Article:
Here, in the Lethaby Gallery, the sound is much more active than it has been before. So, the beginning of her younger life seeps through into the end of her life. The screens also speak to one another because life is porous in that way, not linear.
You have been working on this film since 2011, how do you think external factors have influenced the significance of the work? Is it more relevant now?
Williams Gamaker: I think it becomes more and more pertinent given the pressures that individuals are feeling – anxiety, financial precarity, problems relating to identity and the body, care, abuse. What I think Emma encapsulates here is an individual who feels the forces of capitalism and neo-liberal pressures through their body. Marja Skaffari, as she performs Emma, demonstrates this through vulnerability. For me, the project becomes more and more justified because these forces are not going away. If anything, it gets worse. It's a gloomy space to acknowledge but it's a reality.
Bal: I think it's more useful, socially, to recognise it rather than reduce it to something from the nineteenth century.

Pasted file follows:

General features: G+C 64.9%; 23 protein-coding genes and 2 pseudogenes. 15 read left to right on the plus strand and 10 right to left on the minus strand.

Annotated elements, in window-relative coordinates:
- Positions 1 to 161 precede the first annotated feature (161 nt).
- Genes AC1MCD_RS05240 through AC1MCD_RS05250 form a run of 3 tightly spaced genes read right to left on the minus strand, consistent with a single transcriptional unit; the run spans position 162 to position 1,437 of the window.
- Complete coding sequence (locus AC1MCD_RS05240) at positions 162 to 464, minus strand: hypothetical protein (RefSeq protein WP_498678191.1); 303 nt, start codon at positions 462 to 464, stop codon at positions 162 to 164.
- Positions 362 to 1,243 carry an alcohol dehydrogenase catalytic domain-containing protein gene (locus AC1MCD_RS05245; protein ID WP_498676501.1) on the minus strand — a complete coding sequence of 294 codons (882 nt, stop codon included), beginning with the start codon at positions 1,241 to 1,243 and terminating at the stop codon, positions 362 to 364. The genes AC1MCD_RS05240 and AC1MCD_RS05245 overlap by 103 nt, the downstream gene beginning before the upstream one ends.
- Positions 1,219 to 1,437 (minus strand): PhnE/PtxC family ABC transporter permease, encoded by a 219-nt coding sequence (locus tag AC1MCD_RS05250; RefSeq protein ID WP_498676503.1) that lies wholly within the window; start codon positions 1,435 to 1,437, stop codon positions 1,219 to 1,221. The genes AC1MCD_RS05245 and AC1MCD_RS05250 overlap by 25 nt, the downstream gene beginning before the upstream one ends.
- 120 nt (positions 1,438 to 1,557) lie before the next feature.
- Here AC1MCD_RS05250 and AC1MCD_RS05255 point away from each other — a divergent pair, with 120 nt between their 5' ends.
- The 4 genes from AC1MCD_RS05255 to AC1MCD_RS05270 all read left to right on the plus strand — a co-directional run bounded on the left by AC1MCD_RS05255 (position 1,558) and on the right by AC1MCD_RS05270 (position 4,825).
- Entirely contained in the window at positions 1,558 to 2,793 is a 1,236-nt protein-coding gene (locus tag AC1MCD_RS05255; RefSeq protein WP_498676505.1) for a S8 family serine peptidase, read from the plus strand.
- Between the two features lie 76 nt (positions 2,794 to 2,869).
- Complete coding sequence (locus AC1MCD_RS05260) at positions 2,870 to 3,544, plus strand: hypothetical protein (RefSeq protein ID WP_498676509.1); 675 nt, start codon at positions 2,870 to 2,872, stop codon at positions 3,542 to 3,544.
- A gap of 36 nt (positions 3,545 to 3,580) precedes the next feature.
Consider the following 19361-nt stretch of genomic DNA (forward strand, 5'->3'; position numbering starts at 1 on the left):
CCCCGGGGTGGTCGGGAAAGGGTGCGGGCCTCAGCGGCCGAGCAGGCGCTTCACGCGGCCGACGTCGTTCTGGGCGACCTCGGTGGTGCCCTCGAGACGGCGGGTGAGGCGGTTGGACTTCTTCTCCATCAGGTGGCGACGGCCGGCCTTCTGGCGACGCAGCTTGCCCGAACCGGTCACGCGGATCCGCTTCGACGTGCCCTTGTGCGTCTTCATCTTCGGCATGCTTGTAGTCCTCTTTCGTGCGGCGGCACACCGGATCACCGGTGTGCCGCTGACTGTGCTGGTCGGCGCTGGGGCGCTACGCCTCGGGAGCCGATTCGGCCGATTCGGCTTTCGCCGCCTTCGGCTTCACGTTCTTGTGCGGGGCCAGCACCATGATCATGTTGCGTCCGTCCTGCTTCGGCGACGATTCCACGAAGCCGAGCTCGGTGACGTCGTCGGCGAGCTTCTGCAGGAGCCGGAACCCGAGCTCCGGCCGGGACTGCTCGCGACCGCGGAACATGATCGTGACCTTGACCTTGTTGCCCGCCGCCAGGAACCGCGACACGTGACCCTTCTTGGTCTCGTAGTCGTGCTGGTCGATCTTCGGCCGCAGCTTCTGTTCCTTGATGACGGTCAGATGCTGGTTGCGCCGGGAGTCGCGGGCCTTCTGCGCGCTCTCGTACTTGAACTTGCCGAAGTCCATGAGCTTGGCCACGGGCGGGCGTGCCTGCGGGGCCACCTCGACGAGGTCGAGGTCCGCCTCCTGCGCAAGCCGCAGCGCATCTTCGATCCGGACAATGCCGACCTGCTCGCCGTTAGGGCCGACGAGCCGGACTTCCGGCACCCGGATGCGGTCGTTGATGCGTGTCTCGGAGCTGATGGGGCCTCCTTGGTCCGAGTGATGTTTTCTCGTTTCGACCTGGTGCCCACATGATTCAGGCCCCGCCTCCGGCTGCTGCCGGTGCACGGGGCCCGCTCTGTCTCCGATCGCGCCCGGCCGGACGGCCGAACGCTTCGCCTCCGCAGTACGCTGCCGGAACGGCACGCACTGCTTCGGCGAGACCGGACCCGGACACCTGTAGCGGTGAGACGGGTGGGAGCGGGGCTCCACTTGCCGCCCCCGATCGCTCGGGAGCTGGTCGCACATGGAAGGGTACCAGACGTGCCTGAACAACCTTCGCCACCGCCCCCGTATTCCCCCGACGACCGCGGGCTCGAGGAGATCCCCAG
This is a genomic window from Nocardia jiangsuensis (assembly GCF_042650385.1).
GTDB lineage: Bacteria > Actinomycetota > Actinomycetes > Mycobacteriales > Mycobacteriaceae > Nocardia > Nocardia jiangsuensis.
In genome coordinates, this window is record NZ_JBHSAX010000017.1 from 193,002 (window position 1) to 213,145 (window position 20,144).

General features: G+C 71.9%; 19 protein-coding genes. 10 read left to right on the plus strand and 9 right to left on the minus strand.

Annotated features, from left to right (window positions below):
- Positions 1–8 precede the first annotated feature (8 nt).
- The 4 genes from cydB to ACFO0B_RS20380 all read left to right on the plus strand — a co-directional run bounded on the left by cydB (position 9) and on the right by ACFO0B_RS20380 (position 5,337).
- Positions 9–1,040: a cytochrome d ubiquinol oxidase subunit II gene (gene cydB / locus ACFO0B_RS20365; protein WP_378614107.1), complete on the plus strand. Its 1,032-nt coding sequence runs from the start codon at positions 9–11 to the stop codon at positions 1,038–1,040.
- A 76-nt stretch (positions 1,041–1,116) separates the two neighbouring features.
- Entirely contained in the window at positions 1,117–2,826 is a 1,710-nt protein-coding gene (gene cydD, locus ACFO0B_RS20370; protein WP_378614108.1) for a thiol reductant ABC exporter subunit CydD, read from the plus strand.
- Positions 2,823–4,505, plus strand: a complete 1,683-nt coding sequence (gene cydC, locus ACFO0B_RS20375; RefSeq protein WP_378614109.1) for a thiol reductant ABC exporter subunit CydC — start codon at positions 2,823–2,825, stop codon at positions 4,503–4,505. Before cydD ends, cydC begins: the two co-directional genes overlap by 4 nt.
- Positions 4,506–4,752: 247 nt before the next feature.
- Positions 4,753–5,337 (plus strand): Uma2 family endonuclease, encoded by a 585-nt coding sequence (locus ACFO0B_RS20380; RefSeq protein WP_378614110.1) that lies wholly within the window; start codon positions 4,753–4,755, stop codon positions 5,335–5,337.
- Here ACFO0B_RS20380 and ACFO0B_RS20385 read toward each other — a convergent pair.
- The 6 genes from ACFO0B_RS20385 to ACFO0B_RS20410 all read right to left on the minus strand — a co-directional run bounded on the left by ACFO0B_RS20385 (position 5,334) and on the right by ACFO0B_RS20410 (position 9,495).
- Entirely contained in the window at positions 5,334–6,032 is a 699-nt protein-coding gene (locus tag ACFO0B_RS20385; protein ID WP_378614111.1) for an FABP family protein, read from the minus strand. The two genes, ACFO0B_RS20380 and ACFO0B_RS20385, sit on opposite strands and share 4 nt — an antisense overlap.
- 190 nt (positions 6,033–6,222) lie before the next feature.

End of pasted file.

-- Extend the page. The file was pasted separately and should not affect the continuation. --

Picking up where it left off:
Giebelhausen: Yes, the themes of the novel are as topical today as they were then. The work makes this crystal clear by reimagining the action for the twenty-first century. Mieke and Michelle’s interventions make it possible for contemporary audiences to empathise with Emma. I think it would be surprising if our gallery-goers do not agree that there is a little bit of Emma in all of us.
Williams Gamaker: Yes, and I also really like that the work is absolutely situated within mainland Europe. I think it’s a really important moment to hear other languages and to understand that we are connected. As someone who considers herself both a Londoner and a European, it makes it more poignant for me that this is here in the UK at the moment. So perhaps I'm mindful, given what we are experiencing in the UK, that this is an example of why I collaborate and work in Europe.